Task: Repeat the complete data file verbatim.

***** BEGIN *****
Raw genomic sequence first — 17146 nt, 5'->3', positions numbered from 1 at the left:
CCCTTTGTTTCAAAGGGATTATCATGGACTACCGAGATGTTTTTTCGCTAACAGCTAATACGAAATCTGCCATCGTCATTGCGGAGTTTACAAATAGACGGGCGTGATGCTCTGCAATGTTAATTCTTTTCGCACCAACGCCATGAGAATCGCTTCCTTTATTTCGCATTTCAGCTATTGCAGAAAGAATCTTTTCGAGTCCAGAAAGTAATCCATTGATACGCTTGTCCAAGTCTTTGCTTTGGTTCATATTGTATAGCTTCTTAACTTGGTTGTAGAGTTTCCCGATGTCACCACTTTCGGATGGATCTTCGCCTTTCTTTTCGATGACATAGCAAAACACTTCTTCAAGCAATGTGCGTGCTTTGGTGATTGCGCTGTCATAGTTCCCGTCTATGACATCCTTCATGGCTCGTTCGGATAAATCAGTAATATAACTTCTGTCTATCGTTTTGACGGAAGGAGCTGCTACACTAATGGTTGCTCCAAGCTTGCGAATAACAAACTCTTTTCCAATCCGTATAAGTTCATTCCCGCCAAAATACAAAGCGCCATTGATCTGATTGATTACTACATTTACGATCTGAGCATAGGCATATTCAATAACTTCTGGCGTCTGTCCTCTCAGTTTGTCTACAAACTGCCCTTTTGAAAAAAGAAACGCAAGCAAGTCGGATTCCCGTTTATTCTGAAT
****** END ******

Raw genomic sequence first — 17146 nt, 5'->3', positions numbered from 1 at the left:
CCCTTTGTTTCAAAGGGATTATCATGGACTACCGAGATGTTTTTTCGCTAACAGCTAATACGAAATCTGCCATCGTCATTGCGGAGTTTACAAATAGACGGGCGTGATGCTCTGCAATGTTAATTCTTTTCGCACCAACGCCATGAGAATCGCTTCCTTTATTTCGCATTTCAGCTATTGCAGAAAGAATCTTTTCGAGTCCAGAAAGTAATCCATTGATACGCTTGTCCAAGTCTTTGCTTTGGTTCATATTGTATAGCTTCTTAACTTGGTTGTAGAGTTTCCCGATGTCACCACTTTCGGATGGATCTTCGCCTTTCTTTTCGATGACATAGCAAAACACTTCTTCAAGCAATGTGCGTGCTTTGGTGATTGCGCTGTCATAGTTCCCGTCTATGACATCCTTCATGGCTCGTTCGGATAAATCAGTAATATAACTTCTGTCTATCGTTTTGACGGAAGGAGCTGCTACACTAATGGTTGCTCCAAGCTTGCGAATAACAAACTCTTTTCCAATCCGTATAAGTTCATTCCCGCCAAAATACAAAGCGCCATTGATCTGATTGATTACTACATTTACGATCTGAGCATAGGCATATTCAATAACTTCTGGCGTCTGTCCTCTCAGTTTGTCTACAAACTGCCCTTTTGAAAAAAGAAACGCAAGCAAGTCGGATTCCCGTTTATTCTGAAT